Today I’d like to introduce you to a trading service like no other.

It’s called Oxford Wealth Accelerator. And it’s run by my good friend and colleague Nicholas Vardy.

Nicholas is one of the smartest guys I know.

He earned a B.A. in economics and history and an M.A. in history at Stanford University in less than four years. He then turned down an economics Ph.D. scholarship to Oxford University to attend Harvard Law instead.

(His classmates included Barack Obama and his old friend and now Supreme Court Justice Neil Gorsuch.)

He has worked with some of the largest banks, telecoms and energy companies in the world. His investment research is widely quoted by The Wall Street Journal, CBS MarketWatch, Yahoo Finance and MSN MoneyCentral.

And he has been a regular commentator on CNN International and Fox Business Network.

As regular readers know, Nicholas is also The Oxford Club’s first and only ETF Strategist.

I’m reminded of that old EF Hutton commercial. When Nicholas Vardy speaks, people listen.

Why? Because his investment ideas make money.

Of course, I have my own trading services that have done well over the past few decades.

So why am I talking about Nicholas’? Because Nicholas does something neither I nor anyone else does.

He doesn’t just recommend a portfolio of securities. He recommends a portfolio of strategies, implemented entirely with exchange-traded funds.

These strategies allow you to make money in good markets or bad, going long or short different markets, different sectors… even different asset classes.

In essence, Nicholas can show you how to turn your existing brokerage account into a world-beating hedge fund.

Here’s what I mean…

Hedge funds go after high absolute returns. Mutual funds, on the other hand, seek high relative returns.

The difference is crucial.

For example, if the stock market drops 10% one year and your mutual fund falls only 5%, the manager will often boast of his high “relative returns.”

Hedge funds, on the other hand, seek high positive returns in any type of market: up, down or sideways.

To do this, they can choose to invest in stocks, bonds, metals, coins, natural resources, commercial real estate, limited partnerships and private equity, among other assets.

Nicholas’ strategies allow you to do this too.

Hedge fund managers can bet on falling share prices. If a stock drops 50%, for instance, they can take a 50% profit. (Or much more, if they’re using leverage.)

Nicholas can show you how to do the same thing but with far less risk and without the unlimited downside of actual short selling.

Hedge funds are generally free to invest in any market anywhere in the world. They can buy shares wherever the returns are best. Maybe that’s Japan. Or Britain. Or Australia. Or Hong Kong.

Nicholas, based in London, takes a global view. And knows exactly where to put your money to work to take advantage of everything from arbitrage to momentum trends to deep value.

Hedge fund managers don’t overdiversify. If they see only five great opportunities at a given time, they needn’t invest beyond those five.

Nicholas works the same way, recommending a few concentrated positions instead of dozens (or hundreds) of individual securities.

Hedge funds have still another advantage. They can use “leverage” to magnify their returns. This makes a tremendous difference when your investments are winners.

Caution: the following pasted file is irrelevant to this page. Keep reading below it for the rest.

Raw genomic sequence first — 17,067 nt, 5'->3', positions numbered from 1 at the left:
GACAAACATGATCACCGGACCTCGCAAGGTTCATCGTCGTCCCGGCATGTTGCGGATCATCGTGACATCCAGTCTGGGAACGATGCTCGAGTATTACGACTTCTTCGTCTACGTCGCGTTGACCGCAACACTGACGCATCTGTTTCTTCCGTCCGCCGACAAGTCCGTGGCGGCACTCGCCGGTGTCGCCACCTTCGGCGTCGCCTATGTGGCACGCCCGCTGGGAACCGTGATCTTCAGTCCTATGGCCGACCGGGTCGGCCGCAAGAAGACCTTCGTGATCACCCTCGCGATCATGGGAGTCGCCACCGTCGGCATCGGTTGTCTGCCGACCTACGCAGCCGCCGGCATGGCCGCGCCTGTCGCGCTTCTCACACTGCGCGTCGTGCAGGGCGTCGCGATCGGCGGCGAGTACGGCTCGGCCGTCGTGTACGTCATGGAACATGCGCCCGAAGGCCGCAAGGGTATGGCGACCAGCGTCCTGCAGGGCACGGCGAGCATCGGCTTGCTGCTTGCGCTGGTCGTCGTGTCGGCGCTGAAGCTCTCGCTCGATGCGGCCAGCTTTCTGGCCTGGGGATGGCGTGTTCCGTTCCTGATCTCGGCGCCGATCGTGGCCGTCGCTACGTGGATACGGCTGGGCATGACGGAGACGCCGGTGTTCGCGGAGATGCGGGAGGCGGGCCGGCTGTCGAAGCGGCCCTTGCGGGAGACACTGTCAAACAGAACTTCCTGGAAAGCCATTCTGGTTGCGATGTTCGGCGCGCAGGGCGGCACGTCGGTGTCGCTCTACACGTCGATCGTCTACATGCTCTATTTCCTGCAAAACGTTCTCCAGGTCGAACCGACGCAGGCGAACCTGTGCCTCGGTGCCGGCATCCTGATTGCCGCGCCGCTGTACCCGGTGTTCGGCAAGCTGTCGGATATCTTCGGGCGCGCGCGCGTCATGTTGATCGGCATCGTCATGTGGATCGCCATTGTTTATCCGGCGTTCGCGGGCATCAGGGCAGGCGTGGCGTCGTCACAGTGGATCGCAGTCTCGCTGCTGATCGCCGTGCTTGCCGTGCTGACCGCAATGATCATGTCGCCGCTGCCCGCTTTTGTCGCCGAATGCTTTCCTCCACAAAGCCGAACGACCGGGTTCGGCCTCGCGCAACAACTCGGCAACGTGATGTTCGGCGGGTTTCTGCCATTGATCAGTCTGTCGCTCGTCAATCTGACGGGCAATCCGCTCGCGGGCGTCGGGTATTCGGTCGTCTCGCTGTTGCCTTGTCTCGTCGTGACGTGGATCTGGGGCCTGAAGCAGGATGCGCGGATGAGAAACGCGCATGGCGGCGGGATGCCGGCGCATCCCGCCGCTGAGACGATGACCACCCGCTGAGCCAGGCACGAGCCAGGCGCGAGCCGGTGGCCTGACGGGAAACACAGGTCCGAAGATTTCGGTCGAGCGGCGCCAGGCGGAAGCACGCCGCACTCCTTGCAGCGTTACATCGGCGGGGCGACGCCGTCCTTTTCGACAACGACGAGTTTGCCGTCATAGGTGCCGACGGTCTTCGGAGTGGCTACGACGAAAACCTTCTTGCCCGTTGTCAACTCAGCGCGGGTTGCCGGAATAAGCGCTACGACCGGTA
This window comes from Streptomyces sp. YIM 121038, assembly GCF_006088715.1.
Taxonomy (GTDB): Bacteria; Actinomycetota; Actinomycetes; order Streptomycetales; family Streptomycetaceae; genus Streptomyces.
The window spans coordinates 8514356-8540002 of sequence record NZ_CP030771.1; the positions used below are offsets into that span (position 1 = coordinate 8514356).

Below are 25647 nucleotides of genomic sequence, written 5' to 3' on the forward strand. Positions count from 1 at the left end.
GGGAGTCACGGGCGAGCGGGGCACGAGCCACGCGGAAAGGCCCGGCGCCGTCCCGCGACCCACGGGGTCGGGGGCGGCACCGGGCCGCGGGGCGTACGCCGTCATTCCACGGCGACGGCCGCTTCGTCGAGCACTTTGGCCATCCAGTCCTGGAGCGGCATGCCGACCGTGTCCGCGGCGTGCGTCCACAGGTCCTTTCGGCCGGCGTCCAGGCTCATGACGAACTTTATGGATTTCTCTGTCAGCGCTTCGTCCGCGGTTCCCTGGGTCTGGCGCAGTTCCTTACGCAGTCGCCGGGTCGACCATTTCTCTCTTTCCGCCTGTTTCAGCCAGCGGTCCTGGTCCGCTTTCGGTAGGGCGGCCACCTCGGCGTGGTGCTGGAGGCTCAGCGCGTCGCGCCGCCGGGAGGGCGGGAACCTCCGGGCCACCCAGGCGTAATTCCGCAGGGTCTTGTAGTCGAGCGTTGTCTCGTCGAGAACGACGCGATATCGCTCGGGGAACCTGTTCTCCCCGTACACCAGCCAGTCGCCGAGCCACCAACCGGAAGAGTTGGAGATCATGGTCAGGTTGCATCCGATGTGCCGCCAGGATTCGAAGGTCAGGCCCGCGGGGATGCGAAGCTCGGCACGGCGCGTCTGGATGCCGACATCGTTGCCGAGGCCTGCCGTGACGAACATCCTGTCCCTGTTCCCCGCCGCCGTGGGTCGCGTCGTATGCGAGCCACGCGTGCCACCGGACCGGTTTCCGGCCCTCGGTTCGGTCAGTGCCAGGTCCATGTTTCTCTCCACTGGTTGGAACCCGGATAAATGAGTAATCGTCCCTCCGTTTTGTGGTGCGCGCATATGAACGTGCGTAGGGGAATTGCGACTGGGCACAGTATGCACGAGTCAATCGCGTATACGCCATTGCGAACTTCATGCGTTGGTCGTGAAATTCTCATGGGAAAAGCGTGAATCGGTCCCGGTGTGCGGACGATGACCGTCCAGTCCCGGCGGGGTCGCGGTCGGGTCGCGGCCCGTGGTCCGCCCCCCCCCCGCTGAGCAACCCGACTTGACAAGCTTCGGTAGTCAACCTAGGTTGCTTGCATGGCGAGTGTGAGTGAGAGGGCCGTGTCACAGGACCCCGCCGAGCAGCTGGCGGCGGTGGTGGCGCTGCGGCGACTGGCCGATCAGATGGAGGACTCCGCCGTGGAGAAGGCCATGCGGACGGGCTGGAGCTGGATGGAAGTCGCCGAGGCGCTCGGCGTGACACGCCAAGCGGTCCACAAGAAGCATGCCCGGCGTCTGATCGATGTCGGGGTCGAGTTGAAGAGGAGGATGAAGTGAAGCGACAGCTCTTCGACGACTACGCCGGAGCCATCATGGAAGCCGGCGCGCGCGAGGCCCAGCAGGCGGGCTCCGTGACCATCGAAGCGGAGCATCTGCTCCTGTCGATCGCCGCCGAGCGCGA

Nicholas is one of the best at assessing leveraged investments. And his recommendations require you to neither open nor use a margin account.

For all their advantages, hedge funds have huge drawbacks, too.

Let’s start with the fact that – unless you’re already rich – Uncle Sam won’t even let you in the door.

The Securities and Exchange Commission prevents you from investing in hedge funds unless you can prove you’re an “accredited investor.”

(That means you must have a net worth of more than $1 million – excluding the value of your primary residence – or income in excess of $200,000 in each of the last two years.)

But any investor qualifies to follow Nicholas’ straightforward and easy-to-implement advice.

Even if you are an accredited investor, hedge funds require you to jump through other hoops.

Most have a high six-figure investment minimum. (And for the good ones, it’s often several million dollars.)

Nicholas’ strategies can be implemented using just modest amounts of money, often less than $1,000.

Hedge funds don’t have daily liquidity, either. Most allow you to withdraw your money only once each quarter… and some only once a year. (Not good if you need cash in a pinch.)

Nicholas’ strategies are completely liquid. You can cash in any of them at any time on any day the market is open.

Finally, hedge funds levy big fees. Lots of them. Most hedge funds charge shareholders 2% a year in management fees plus take 20% of the net profits as “an incentive bonus.”

Nicholas doesn’t handle your assets himself. He charges no commissions, assesses no fees and has no desire – in Wall Street parlance – to “capture your assets.”

His advice and strategies are independent and always untainted by self-interest.

In sum, the advantages of owning a world-beating hedge fund are high absolute returns, low correlation with traditional stock and bond markets, and investment gains magnified by highly concentrated positions and/or leverage.

The disadvantages are high fees, lack of liquidity, potentially greater risk and high investment minimums.

The beauty of Nicholas’ new service is that it allows you to enjoy all the advantages of the world beaters while suffering none of the disadvantages.

That’s why I suggest you check out his Oxford Wealth Accelerator.

If history is any guide, you’ll be glad you did.

Good investing,


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